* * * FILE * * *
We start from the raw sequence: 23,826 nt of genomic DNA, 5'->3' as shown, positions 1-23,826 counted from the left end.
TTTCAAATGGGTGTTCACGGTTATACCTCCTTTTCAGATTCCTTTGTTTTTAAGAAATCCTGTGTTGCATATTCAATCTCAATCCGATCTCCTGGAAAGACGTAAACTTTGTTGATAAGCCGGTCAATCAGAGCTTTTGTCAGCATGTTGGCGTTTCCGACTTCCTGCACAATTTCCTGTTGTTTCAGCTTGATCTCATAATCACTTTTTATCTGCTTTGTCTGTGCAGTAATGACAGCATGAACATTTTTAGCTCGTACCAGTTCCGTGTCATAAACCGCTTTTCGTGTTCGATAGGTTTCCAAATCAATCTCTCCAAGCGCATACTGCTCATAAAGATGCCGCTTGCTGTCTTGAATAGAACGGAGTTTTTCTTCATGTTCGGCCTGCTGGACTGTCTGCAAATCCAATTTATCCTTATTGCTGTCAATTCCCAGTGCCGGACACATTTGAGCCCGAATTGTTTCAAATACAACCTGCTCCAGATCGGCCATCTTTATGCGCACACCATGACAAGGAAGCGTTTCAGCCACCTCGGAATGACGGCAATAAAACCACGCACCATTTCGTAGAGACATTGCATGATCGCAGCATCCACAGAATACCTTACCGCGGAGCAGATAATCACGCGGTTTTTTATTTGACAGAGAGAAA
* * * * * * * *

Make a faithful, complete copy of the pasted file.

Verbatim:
We start from the raw sequence: 23,826 nt of genomic DNA, 5'->3' as shown, positions 1-23,826 counted from the left end.
TTTCAAATGGGTGTTCACGGTTATACCTCCTTTTCAGATTCCTTTGTTTTTAAGAAATCCTGTGTTGCATATTCAATCTCAATCCGATCTCCTGGAAAGACGTAAACTTTGTTGATAAGCCGGTCAATCAGAGCTTTTGTCAGCATGTTGGCGTTTCCGACTTCCTGCACAATTTCCTGTTGTTTCAGCTTGATCTCATAATCACTTTTTATCTGCTTTGTCTGTGCAGTAATGACAGCATGAACATTTTTAGCTCGTACCAGTTCCGTGTCATAAACCGCTTTTCGTGTTCGATAGGTTTCCAAATCAATCTCTCCAAGCGCATACTGCTCATAAAGATGCCGCTTGCTGTCTTGAATAGAACGGAGTTTTTCTTCATGTTCGGCCTGCTGGACTGTCTGCAAATCCAATTTATCCTTATTGCTGTCAATTCCCAGTGCCGGACACATTTGAGCCCGAATTGTTTCAAATACAACCTGCTCCAGATCGGCCATCTTTATGCGCACACCATGACAAGGAAGCGTTTCAGCCACCTCGGAATGACGGCAATAAAACCACGCACCATTTCGTAGAGACATTGCATGATCGCAGCATCCACAGAATACCTTACCGCGGAGCAGATAATCACGCGGTTTTTTATTTGACAGAGAGAAA